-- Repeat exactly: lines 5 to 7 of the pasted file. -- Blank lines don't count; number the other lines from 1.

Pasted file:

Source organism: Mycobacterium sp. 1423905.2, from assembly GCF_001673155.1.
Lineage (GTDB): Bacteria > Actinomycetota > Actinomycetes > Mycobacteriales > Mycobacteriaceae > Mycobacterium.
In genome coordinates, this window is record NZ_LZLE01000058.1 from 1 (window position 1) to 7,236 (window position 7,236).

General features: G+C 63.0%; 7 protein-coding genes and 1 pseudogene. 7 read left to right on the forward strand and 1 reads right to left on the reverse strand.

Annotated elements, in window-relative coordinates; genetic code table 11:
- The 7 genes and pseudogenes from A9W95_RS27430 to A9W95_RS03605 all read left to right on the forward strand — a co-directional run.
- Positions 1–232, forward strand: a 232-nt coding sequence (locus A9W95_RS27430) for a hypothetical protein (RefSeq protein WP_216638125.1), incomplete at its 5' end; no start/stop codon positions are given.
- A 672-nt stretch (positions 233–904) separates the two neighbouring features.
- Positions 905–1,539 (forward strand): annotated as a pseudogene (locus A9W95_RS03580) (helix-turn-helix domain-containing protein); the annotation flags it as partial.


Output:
Annotated elements, in window-relative coordinates; genetic code table 11:
- The 7 genes and pseudogenes from A9W95_RS27430 to A9W95_RS03605 all read left to right on the forward strand — a co-directional run.
- Positions 1–232, forward strand: a 232-nt coding sequence (locus A9W95_RS27430) for a hypothetical protein (RefSeq protein WP_216638125.1), incomplete at its 5' end; no start/stop codon positions are given.